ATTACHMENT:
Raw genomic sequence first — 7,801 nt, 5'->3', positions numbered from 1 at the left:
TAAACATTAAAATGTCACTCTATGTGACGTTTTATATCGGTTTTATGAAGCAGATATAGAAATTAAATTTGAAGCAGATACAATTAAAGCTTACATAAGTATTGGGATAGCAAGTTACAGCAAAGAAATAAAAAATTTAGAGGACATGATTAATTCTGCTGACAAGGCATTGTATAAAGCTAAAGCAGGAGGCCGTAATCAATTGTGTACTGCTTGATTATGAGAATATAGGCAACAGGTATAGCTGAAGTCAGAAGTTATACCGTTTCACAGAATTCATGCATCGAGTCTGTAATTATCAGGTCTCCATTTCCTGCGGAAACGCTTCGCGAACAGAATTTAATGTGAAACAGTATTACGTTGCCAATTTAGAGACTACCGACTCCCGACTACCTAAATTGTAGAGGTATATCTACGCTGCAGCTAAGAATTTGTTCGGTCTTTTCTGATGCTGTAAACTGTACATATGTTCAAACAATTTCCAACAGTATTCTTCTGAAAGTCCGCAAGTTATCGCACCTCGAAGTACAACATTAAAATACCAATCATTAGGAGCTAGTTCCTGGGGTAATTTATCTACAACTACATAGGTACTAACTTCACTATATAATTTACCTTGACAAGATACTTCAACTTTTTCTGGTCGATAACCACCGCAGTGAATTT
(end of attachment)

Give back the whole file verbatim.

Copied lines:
Raw genomic sequence first — 7,801 nt, 5'->3', positions numbered from 1 at the left:
TAAACATTAAAATGTCACTCTATGTGACGTTTTATATCGGTTTTATGAAGCAGATATAGAAATTAAATTTGAAGCAGATACAATTAAAGCTTACATAAGTATTGGGATAGCAAGTTACAGCAAAGAAATAAAAAATTTAGAGGACATGATTAATTCTGCTGACAAGGCATTGTATAAAGCTAAAGCAGGAGGCCGTAATCAATTGTGTACTGCTTGATTATGAGAATATAGGCAACAGGTATAGCTGAAGTCAGAAGTTATACCGTTTCACAGAATTCATGCATCGAGTCTGTAATTATCAGGTCTCCATTTCCTGCGGAAACGCTTCGCGAACAGAATTTAATGTGAAACAGTATTACGTTGCCAATTTAGAGACTACCGACTCCCGACTACCTAAATTGTAGAGGTATATCTACGCTGCAGCTAAGAATTTGTTCGGTCTTTTCTGATGCTGTAAACTGTACATATGTTCAAACAATTTCCAACAGTATTCTTCTGAAAGTCCGCAAGTTATCGCACCTCGAAGTACAACATTAAAATACCAATCATTAGGAGCTAGTTCCTGGGGTAATTTATCTACAACTACATAGGTACTAACTTCACTATATAATTTACCTTGACAAGATACTTCAACTTTTTCTGGTCGATAACCACCGCAGTGAATTT